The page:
Scholarly article on topic 'Individual Step-up Converter with Active Recovery Stage for High Efficiency Conversion of Photovoltaic Energy'

Individual Step-up Converter with Active Recovery Stage for High Efficiency Conversion of Photovoltaic Energy Academic research paper on "Materials engineering"

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Energy Procedia
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{"DC-DC converters" / "renewable energy" / "MCB-RS boost" / "HVDC Bus" / Smart-grids.}

Abstract of research paper on Materials engineering, author of scientific article — P. Petit, M. Aillerie, J.P. Sawicki, T.V. Nguyen, J.P. Charles

Abstract The incessant involving of smart grids associated with renewable energies increases the demand in high efficiency converters. So it is important to consider all possible improvements involving reliability and simple structures. In this study we demonstrate the improvement potentiality of a DC/DC step-up converter, connected to a HVDC bus, based on a MCB-RS model (Magnetically Coupled Boost with Recovery Stage). We suggest a new possibility of improvement of the converter by mastering its active switch allowing an easier control of the internal voltage inherent to the recovery stage. The suggested solution permits a saving of the internal energy and prevents the over heating of certain components, like recovery diode. In the MCB-RS converter, the losses are for a main part dissipated in the recovery diode, representing a non-negligible amount of power. Thus, we propose to save this energy by the insertion in the recovery circuit of an additional parallel switch. This solution offers an additional advantage by making possible the flow back of a certain amount of energy by keeping in the on state the parallel switch. Finally we compare the simulated results with a real system and validate this new performing structure.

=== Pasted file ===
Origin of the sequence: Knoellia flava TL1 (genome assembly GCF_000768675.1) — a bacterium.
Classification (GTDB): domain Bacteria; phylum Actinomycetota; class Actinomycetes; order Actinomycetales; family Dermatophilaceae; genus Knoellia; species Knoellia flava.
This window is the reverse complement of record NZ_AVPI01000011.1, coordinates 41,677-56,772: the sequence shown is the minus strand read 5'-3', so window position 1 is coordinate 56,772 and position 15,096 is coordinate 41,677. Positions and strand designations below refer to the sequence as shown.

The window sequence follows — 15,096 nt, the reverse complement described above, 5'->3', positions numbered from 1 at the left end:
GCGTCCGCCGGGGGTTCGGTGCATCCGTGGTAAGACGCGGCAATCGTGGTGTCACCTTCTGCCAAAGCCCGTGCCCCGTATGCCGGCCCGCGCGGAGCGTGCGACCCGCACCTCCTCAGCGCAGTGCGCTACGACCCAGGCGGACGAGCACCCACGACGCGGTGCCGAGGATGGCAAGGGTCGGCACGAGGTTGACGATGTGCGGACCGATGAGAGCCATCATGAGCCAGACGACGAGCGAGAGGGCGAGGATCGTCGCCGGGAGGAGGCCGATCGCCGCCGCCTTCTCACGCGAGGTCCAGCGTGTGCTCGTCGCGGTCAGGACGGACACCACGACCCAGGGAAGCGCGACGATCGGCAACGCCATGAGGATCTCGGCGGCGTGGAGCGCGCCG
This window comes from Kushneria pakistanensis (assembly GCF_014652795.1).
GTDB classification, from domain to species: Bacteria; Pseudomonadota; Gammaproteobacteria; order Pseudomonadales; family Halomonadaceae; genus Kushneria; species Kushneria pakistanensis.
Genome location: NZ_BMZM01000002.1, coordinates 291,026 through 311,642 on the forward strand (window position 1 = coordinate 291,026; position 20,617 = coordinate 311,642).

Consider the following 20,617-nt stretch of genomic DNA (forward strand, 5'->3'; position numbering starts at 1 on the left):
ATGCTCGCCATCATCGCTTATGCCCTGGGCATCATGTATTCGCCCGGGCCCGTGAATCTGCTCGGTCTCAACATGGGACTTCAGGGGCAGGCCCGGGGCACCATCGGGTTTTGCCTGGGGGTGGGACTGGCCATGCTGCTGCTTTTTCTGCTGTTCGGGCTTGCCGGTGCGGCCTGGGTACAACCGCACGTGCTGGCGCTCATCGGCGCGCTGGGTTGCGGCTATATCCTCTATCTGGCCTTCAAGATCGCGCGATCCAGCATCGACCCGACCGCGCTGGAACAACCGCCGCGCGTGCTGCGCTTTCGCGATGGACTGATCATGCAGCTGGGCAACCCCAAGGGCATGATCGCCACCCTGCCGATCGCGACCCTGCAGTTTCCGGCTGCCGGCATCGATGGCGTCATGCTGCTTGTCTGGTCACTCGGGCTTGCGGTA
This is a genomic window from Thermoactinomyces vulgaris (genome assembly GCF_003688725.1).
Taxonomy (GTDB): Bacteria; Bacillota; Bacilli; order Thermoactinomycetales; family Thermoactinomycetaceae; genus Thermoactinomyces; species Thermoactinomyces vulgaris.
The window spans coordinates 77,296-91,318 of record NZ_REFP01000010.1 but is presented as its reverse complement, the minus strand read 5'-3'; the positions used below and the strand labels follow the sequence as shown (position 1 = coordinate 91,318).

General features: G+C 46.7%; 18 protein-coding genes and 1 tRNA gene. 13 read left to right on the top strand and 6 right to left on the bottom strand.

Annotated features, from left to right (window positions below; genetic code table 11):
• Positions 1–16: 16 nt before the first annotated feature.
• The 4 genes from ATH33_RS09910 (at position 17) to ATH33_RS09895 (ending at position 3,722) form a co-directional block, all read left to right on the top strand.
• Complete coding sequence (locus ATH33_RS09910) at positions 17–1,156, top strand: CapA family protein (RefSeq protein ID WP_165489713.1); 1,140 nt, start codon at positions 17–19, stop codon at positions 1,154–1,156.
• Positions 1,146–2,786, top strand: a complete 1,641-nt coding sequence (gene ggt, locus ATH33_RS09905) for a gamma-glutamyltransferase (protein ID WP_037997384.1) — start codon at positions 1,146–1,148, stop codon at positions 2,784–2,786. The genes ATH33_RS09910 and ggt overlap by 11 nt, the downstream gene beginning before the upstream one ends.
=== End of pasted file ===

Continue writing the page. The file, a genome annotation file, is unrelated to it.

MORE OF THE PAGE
Academic research paper on topic "Individual Step-up Converter with Active Recovery Stage for High Efficiency Conversion of Photovoltaic Energy"

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Energy Procedia 50 (2014) 479 - 487

The International Conference on Technologies and Materials for Renewable Energy, Environment

and Sustainability, TMREES14

Individual step-up converter with active recovery stage for high efficiency conversion of photovoltaic energy

P. Petit, M. Aillerie, J. P. Sawicki, T. V. Nguyen, and J. P. Charles

Lorraine University, LMOPS-EA 4423, 57070 Metz, France Supelec, LMOPS, 57070 Metz, France

Abstract

The incessant involving of smart grids associated with renewable energies increases the demand in high efficiency converters. So it is important to consider all possible improvements involving reliability and simple structures. In this study we demonstrate the improvement potentiality of a DC/DC step-up converter, connected to a HVDC bus, based on a MCB-RS model (Magnetically Coupled Boost with Recovery Stage). We suggest a new possibility of improvement of the converter by mastering its active switch allowing an easier control of the internal voltage inherent to the recovery stage. The suggested solution permits a saving of the internal energy and prevents the over heating of certain components, like recovery diode. In the MCB-RS converter, the losses are for a main part dissipated in the recovery diode, representing a non-negligible amount of power. Thus, we propose to save this energy by the insertion in the recovery circuit of an additional parallel switch. This solution offers an additional advantage by making possible the flow back of a certain amount of energy by keeping in the on state the parallel switch. Finally we compare the simulated results with a real system and validate this new performing structure.

© 2014ElsevierLtd.Thisisanopenaccessarticle under the CC BY-NC-ND license (http://creativecommons.Org/licenses/by-nc-nd/3.0/).

Selection and peer-review under responsibility of the Euro-Mediterranean Institute for Sustainable Development (EUMISD) Keywords: DC-DC converters, renewable energy, MCB-RS boost, HVDC Bus, Smart-grids.

1. Introduction

The Magnetically Coupled Boost with Recovery Stage (MCB-RS) was already presented in literature as an interesting solution to improve the global efficiency of the basic step-up converter [1-3]. Such a converter, individually associated to a PV panel, is intended to deliver all the extracted energy thanks to a convenient tracker routine, toward a high voltage DC bus (HVDC bus) with a minimal rate of losses [4, 5].